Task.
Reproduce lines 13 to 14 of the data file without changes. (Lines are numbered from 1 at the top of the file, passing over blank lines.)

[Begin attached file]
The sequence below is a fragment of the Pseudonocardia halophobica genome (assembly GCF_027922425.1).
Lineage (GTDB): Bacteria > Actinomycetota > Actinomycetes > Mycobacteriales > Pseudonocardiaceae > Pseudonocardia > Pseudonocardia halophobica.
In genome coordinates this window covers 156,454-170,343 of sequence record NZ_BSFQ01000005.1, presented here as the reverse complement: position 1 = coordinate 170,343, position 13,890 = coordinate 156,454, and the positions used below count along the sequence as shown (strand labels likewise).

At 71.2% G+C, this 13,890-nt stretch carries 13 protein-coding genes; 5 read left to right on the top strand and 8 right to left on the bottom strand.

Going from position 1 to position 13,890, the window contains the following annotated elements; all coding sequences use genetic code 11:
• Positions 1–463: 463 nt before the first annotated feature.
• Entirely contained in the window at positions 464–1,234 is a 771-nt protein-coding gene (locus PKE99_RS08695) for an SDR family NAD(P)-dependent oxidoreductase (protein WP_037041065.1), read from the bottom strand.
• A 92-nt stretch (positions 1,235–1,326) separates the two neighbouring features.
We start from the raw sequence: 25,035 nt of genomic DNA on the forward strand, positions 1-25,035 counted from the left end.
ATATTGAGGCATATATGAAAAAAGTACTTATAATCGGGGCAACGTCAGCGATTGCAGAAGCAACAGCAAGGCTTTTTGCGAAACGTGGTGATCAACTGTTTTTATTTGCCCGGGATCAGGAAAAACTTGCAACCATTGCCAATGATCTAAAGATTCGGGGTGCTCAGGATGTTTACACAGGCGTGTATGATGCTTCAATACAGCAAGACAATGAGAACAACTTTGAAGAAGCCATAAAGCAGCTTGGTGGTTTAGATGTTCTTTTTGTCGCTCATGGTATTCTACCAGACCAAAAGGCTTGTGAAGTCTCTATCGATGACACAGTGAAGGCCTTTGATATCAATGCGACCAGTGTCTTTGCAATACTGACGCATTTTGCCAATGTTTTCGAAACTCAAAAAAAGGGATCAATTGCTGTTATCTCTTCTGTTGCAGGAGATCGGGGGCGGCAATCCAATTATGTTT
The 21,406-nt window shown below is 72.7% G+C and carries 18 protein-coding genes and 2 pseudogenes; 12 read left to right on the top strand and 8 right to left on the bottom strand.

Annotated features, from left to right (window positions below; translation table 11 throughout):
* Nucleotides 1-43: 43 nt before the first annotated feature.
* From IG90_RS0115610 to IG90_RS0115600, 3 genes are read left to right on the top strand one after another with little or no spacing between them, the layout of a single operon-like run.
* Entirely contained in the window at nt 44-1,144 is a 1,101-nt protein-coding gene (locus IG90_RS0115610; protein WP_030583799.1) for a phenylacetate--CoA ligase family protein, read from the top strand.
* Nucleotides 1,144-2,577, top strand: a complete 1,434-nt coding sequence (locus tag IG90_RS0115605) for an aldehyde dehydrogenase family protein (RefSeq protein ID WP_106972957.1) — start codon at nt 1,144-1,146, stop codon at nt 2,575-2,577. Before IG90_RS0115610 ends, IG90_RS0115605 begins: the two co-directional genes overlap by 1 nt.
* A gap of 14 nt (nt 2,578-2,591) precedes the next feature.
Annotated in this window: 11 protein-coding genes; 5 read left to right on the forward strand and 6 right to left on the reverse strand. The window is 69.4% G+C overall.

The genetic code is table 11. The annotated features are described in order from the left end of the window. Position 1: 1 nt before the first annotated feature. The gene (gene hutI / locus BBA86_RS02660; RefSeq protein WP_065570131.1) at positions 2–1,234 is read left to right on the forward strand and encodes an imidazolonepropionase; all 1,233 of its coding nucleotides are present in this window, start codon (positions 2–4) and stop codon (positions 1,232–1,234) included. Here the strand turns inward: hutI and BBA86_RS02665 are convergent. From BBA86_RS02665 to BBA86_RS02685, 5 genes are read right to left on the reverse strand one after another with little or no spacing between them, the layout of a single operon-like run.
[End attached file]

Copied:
* Nucleotides 1-43: 43 nt before the first annotated feature.
* From IG90_RS0115610 to IG90_RS0115600, 3 genes are read left to right on the top strand one after another with little or no spacing between them, the layout of a single operon-like run.